On September 11, 2001, on the way home from work, I stopped at a traffic light next to a stranger in a pickup truck and felt this totally unexpectedly wave of love and connection. I imagined we all had some shared experience and needed a giant group hug. I feel the same way now as Covid drags on with no foreseeable end in sight. On some level, we are all going through the same thing, even if our own circumstances and impacts differ a lot; we are all having to adjust and adapt in uncertainty, continually. People are grumpier, there is more road rage. Mental health challenges for students are skyrocketing. Teachers, nurses, many others are leaving their jobs in droves. We no longer speak of the silver linings we may have felt two years ago.
Change has come and will keep coming. Rapid change and forced readjustment may well be the new normal. If there is ever a time when we must accept that there is no “business as usual”, it is now. At the MLK March a couple of weeks ago I heard the refrain, “what we can’t do alone, we can do together”. It reminded me of these words from the most excellent book Lost Connections, by Johann Hari. He writes, “When people belong to a tribe they have an incentive to treat people well. A strong impulse in favor of connection simply produces better outcomes for survival.”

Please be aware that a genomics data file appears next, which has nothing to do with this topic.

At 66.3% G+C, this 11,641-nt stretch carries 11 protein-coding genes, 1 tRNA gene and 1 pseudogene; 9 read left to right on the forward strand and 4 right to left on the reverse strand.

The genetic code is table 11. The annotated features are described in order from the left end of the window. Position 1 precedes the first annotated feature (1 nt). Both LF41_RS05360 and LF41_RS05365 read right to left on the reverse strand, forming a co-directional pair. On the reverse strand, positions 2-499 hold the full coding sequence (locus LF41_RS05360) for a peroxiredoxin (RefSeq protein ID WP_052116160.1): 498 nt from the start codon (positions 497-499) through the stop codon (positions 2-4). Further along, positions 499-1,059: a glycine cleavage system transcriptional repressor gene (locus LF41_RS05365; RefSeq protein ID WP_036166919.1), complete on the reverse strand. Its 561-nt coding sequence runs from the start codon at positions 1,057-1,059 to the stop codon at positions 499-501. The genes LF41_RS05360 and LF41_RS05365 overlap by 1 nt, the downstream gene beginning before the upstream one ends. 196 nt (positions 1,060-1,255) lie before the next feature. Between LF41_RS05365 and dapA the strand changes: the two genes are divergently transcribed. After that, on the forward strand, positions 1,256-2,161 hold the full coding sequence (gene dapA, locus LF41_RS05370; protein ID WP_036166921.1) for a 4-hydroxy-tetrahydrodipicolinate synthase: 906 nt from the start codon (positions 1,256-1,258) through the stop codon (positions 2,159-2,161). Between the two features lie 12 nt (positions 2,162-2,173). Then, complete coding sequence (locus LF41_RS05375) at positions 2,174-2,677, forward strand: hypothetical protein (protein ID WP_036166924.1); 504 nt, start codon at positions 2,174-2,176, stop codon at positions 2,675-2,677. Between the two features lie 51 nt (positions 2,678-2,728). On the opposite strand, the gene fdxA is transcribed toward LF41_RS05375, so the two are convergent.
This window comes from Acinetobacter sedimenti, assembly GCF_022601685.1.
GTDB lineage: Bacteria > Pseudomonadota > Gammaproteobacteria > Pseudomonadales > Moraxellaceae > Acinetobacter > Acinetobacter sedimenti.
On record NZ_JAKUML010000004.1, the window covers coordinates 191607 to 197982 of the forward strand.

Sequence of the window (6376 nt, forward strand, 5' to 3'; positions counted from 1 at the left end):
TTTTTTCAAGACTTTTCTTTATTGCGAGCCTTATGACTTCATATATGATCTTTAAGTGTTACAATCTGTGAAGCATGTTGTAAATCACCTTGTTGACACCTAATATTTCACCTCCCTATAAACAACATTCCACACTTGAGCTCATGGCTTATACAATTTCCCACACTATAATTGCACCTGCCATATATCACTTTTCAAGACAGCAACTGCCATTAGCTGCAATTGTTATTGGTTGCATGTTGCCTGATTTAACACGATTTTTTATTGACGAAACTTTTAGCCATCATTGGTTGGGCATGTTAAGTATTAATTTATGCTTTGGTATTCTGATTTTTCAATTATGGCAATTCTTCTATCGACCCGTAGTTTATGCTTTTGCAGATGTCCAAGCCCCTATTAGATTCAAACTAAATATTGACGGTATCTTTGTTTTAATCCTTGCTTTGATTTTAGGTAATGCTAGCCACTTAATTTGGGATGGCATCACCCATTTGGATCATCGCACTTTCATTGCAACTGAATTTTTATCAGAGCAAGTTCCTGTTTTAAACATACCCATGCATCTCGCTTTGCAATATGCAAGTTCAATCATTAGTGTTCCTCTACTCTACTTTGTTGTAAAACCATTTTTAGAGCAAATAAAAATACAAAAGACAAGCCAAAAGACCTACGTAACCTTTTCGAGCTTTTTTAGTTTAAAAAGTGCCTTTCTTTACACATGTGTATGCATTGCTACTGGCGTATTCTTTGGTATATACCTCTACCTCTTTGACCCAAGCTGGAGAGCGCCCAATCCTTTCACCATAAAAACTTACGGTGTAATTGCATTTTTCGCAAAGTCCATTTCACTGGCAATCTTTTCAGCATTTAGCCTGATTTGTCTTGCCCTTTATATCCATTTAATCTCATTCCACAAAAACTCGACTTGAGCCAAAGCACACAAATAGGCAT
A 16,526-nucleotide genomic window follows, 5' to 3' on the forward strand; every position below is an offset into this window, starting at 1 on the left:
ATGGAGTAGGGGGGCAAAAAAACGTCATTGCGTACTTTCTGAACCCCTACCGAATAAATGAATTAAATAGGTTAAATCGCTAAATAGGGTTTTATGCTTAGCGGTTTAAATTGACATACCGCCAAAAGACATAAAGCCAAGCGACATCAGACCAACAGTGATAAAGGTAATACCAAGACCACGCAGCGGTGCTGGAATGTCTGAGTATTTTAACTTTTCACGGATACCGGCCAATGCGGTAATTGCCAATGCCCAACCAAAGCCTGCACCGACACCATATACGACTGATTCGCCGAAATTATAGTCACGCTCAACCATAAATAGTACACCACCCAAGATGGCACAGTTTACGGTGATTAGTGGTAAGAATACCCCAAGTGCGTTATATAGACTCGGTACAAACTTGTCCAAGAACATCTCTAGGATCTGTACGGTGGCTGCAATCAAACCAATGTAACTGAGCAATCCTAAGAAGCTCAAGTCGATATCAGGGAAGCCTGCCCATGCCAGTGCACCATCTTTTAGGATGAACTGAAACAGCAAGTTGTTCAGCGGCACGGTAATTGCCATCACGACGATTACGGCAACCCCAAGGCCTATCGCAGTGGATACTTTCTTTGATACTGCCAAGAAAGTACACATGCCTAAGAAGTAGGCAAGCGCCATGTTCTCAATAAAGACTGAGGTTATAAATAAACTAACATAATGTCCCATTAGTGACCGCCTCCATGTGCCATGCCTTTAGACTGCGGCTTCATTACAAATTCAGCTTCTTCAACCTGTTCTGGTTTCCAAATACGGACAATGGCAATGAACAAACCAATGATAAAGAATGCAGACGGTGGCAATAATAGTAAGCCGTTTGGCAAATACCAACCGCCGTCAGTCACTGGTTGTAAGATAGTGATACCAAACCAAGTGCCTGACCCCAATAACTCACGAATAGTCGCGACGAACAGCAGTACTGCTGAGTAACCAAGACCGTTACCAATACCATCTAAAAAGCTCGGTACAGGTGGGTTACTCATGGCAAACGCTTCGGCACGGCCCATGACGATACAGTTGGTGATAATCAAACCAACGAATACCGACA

As we share the disappointment of not yet having a grand re-opening of our beloved church, Hari’s work offers some hope; this is the core of my message this month. “Don’t be you, be us, be we. Be part of the group. Make the group worth it, let yourself flow into other people’s stories and let their stories flow into yours…Be connected with everyone around you. Be part of the whole.”
That’s all I’ve got. Reach out, across, between, among. Come to a book study, a grounds work party, or coffee hour, meet and talk with people (even on Zoom, especially on Zoom) and let yourself be dazzled by their sparkling humanity.
In love and faith,